LONDON: More than 45% of European electricity production would need to come from renewable energy sources by 2030, if Europe wants to meet its climate targets.
The finding comes from a just-published study on the electric sector in Europe by the non-government organization CDP.
The European Commission is pushing to cut European greenhouse gases emissions by 40% by 2030 - and 80% by 2050 - from 1990 levels. To achieve such a cost-efficient pathway, the report indicates the region must increase renewables production, switch from coal back to gas generation and set a carbon price significantly higher than the one defined by the European Emissions Trading Scheme.
“The good news for utility companies in Europe is that there is an increasing demand from the corporate sector for renewable power,” underlines Emily Farnworth, Campaign Director of RE100 at The Climate Group. “Many leading companies like KPN, Commerzbank and Swiss Re have made a commitment to go 100% renewable and achieve their goal through paying a premium for '100% renewable' power from the grid.
“With an increasing market for 100% renewable power, the electricity utilities may find they can go beyond their 45% target.”
The study from CDP demonstrates how following the pathway to use only renewable sources is a good choice for investors and businesses. Launching RE100’s first report RE100: The journey to 100% earlier this year, Steve Howard, Chief Sustainability Officer, IKEA Group, said: “Investing in renewable energy is good for business, the economy and the planet. Every business can benefit from making the switch to clean, abundant energy and RE100 is a call to action to accelerate this transition.”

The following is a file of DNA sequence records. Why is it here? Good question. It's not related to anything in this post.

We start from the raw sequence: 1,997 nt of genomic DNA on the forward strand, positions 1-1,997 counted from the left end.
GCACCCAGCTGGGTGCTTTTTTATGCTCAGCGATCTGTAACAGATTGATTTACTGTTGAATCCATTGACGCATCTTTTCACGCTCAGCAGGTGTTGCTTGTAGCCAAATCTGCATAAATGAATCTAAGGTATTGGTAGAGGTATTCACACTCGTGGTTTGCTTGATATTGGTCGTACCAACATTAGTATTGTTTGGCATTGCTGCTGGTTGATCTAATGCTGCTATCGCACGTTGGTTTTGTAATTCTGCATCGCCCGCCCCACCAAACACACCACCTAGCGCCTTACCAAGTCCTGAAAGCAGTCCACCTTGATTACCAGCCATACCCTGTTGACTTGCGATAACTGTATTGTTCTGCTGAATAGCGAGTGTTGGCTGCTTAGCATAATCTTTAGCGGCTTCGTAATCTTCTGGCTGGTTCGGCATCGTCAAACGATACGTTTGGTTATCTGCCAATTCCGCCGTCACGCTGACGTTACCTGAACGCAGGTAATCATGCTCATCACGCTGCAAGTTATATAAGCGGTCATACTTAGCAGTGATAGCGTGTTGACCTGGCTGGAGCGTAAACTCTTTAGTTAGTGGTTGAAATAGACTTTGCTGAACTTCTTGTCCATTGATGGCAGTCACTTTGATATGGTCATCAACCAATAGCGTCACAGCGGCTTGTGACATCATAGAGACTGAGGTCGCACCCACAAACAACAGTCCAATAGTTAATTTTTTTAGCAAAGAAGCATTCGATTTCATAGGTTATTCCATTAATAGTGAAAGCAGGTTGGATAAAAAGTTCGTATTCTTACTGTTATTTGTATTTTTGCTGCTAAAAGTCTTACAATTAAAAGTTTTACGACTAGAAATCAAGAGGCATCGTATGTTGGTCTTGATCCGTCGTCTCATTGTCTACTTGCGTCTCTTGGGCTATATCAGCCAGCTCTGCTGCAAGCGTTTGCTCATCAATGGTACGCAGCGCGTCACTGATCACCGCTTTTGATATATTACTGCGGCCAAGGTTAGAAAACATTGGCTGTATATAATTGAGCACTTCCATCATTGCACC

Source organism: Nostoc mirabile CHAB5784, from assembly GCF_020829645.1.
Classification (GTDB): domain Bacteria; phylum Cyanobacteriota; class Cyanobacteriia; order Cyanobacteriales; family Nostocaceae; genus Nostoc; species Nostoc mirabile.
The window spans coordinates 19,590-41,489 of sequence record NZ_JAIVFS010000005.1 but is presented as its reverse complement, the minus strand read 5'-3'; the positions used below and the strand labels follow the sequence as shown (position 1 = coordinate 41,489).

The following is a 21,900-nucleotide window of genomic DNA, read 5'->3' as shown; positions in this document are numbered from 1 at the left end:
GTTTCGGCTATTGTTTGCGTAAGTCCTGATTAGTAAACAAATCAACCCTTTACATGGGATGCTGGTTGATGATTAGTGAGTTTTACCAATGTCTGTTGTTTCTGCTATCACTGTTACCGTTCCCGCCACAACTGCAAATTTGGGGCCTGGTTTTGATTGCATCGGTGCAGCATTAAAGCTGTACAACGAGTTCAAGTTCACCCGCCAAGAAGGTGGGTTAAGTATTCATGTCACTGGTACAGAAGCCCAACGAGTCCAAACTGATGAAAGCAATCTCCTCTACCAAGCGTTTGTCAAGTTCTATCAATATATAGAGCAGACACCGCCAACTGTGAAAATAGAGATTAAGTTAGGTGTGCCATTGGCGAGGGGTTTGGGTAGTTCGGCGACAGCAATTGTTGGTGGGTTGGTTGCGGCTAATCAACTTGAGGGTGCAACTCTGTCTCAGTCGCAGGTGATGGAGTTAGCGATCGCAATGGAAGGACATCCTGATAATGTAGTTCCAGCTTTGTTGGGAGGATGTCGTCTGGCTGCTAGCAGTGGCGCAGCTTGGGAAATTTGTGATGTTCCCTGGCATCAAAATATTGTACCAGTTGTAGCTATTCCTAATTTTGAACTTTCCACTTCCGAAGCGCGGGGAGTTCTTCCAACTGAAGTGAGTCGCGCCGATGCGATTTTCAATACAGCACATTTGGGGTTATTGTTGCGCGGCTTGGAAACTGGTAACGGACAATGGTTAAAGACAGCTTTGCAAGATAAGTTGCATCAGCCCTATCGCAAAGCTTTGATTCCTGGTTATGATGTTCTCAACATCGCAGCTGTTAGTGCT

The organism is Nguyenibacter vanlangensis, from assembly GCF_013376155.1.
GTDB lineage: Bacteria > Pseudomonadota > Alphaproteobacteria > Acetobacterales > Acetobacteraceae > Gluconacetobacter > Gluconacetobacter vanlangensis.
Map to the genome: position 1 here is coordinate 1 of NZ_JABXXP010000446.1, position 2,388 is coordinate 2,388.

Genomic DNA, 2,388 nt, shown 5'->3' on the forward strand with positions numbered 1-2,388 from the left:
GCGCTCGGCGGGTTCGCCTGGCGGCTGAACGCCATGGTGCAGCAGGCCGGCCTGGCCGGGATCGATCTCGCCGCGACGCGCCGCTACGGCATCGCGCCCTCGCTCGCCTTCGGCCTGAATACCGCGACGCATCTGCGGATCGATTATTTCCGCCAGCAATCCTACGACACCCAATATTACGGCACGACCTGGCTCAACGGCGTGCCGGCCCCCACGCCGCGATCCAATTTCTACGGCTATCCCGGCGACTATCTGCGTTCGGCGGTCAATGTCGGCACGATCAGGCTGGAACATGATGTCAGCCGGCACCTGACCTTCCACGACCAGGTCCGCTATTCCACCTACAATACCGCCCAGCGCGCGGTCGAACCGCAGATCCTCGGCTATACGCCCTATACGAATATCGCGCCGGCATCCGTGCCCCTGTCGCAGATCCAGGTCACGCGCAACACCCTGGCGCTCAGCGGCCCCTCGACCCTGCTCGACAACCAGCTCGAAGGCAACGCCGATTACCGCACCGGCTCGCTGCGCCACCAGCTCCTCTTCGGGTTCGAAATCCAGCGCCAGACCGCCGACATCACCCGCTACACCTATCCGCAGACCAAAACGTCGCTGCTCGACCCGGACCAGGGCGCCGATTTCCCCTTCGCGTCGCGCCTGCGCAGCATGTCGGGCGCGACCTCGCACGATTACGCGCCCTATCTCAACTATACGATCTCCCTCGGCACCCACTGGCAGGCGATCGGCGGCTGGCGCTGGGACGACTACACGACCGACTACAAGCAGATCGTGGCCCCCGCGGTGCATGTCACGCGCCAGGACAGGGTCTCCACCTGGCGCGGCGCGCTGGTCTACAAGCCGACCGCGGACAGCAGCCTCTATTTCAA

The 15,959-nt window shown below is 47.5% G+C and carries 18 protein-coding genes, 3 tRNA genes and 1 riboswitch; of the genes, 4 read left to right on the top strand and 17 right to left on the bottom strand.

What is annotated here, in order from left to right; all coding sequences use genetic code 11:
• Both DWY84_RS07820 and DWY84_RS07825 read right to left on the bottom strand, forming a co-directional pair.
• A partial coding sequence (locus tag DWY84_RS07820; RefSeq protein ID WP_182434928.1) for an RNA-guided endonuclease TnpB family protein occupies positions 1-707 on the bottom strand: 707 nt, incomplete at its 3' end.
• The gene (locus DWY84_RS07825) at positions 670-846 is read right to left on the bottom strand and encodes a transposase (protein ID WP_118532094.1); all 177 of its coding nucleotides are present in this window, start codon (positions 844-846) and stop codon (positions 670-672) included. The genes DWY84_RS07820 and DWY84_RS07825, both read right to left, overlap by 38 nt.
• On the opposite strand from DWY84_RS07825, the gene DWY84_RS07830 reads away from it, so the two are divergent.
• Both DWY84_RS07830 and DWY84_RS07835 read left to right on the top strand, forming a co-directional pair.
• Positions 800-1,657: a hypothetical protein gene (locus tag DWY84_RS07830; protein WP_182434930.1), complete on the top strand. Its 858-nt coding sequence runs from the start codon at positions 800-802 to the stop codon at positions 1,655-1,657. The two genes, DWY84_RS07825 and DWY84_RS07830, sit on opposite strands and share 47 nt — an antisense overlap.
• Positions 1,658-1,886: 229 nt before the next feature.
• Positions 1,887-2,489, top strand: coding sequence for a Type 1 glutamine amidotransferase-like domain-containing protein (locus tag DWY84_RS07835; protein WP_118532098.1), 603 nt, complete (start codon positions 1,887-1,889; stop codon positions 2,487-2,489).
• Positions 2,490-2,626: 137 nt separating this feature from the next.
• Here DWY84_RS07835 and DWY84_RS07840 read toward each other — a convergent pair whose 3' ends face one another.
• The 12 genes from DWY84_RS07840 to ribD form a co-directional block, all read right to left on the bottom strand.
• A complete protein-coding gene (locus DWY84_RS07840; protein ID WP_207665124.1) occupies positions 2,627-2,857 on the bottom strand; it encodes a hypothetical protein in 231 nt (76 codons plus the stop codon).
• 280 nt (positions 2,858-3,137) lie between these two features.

ELECTRIC COMPANIES AND CARBON RISK
CDP surveyed the main European electric utilities, accounting for about 80% of the electricity produced and representing €350 billion (US$380 billion) of the market cap. The report Flicking the switch: are electric utilities prepared for a low carbon future ranks the companies in a ‘Super-League Table’, scoring them against a range of emission-related metrics such as carbon risk, renewable energy sources, coal exposure and water risk.
Energy company Iberdrola tops this leaderboard, with renewables accounting for 26% of its production in 2013 – while being exposed to coal just for 9% of production in the same year. The company, which accounts for 4.7% of the market share in 2013, is continuously reducing its high carbon production and replacing it with renewables.
Image: CDP's "Super-League Table" for electric utilities, from Flicking the switch: are electric utilities prepared for a low carbon future
ENEL, the second largest utility listed in Europe by installed capacity and accounting for almost 10% of the market in 2013, is ranked fourth. Recently, ENEL pledged to phase out new investments in coal: “We are ready to tackle this challenge and lead the industry’s effort to reach this target,” says Francesco Starace, CEO, ENEL.
Energias de Portugal (EDP) ranks fifth due to the fact the company, which is one of the world leaders in renewables, in the last few years has been replacing its reduced gas production and some renewables with increased coal production. As a result, EDP’s emissions intensity increased over the years analyzed by CDP.
Électricité de France (EDF) led the market share in 2013 with 24.7%, but it comes sixth in CDP’s leaderboard. The company is the largest coal plant owner in the study, accounting for 24 gigawatts of capacity. But its coal exposure is relatively low – at 8% by production. Most of the company’s production comes from nuclear energy, accounting for 74% of its production, a number that keeps EDF’s emissions intensities among the lowest analyzed.